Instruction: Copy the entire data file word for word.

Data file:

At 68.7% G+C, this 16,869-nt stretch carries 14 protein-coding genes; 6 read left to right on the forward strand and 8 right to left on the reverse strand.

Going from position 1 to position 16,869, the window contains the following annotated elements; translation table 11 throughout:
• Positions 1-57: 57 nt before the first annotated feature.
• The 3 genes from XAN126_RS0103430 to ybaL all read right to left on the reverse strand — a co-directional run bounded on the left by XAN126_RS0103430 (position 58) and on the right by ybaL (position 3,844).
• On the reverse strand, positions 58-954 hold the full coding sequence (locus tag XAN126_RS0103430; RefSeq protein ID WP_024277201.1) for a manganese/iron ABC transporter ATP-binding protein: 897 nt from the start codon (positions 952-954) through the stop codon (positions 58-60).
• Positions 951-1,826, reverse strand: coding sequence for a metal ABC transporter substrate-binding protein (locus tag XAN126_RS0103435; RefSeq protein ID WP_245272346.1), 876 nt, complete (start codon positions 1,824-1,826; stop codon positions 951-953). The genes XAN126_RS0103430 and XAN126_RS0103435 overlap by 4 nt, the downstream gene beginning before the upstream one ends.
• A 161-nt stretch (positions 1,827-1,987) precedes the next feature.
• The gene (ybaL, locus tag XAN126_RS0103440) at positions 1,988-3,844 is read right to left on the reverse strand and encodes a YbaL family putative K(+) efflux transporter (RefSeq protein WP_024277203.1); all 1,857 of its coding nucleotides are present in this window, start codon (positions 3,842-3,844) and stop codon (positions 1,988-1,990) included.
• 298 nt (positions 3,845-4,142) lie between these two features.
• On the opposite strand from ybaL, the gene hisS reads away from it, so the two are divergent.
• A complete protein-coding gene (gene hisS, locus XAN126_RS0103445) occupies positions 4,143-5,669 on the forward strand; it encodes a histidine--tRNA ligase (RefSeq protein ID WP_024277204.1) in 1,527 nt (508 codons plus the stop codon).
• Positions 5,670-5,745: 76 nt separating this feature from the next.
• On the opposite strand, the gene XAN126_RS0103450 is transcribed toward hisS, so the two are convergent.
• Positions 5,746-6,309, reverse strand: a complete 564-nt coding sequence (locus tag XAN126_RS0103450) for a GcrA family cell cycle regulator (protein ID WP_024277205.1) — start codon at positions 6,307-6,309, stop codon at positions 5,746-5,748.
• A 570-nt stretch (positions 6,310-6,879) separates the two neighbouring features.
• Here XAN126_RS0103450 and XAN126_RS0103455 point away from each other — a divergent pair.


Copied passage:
At 68.7% G+C, this 16,869-nt stretch carries 14 protein-coding genes; 6 read left to right on the forward strand and 8 right to left on the reverse strand.

Going from position 1 to position 16,869, the window contains the following annotated elements; translation table 11 throughout:
• Positions 1-57: 57 nt before the first annotated feature.
• The 3 genes from XAN126_RS0103430 to ybaL all read right to left on the reverse strand — a co-directional run bounded on the left by XAN126_RS0103430 (position 58) and on the right by ybaL (position 3,844).
• On the reverse strand, positions 58-954 hold the full coding sequence (locus tag XAN126_RS0103430; RefSeq protein ID WP_024277201.1) for a manganese/iron ABC transporter ATP-binding protein: 897 nt from the start codon (positions 952-954) through the stop codon (positions 58-60).
• Positions 951-1,826, reverse strand: coding sequence for a metal ABC transporter substrate-binding protein (locus tag XAN126_RS0103435; RefSeq protein ID WP_245272346.1), 876 nt, complete (start codon positions 1,824-1,826; stop codon positions 951-953). The genes XAN126_RS0103430 and XAN126_RS0103435 overlap by 4 nt, the downstream gene beginning before the upstream one ends.
• A 161-nt stretch (positions 1,827-1,987) precedes the next feature.
• The gene (ybaL, locus tag XAN126_RS0103440) at positions 1,988-3,844 is read right to left on the reverse strand and encodes a YbaL family putative K(+) efflux transporter (RefSeq protein WP_024277203.1); all 1,857 of its coding nucleotides are present in this window, start codon (positions 3,842-3,844) and stop codon (positions 1,988-1,990) included.
• 298 nt (positions 3,845-4,142) lie between these two features.
• On the opposite strand from ybaL, the gene hisS reads away from it, so the two are divergent.
• A complete protein-coding gene (gene hisS, locus XAN126_RS0103445) occupies positions 4,143-5,669 on the forward strand; it encodes a histidine--tRNA ligase (RefSeq protein ID WP_024277204.1) in 1,527 nt (508 codons plus the stop codon).
• Positions 5,670-5,745: 76 nt separating this feature from the next.
• On the opposite strand, the gene XAN126_RS0103450 is transcribed toward hisS, so the two are convergent.
• Positions 5,746-6,309, reverse strand: a complete 564-nt coding sequence (locus tag XAN126_RS0103450) for a GcrA family cell cycle regulator (protein ID WP_024277205.1) — start codon at positions 6,307-6,309, stop codon at positions 5,746-5,748.
• A 570-nt stretch (positions 6,310-6,879) separates the two neighbouring features.
• Here XAN126_RS0103450 and XAN126_RS0103455 point away from each other — a divergent pair.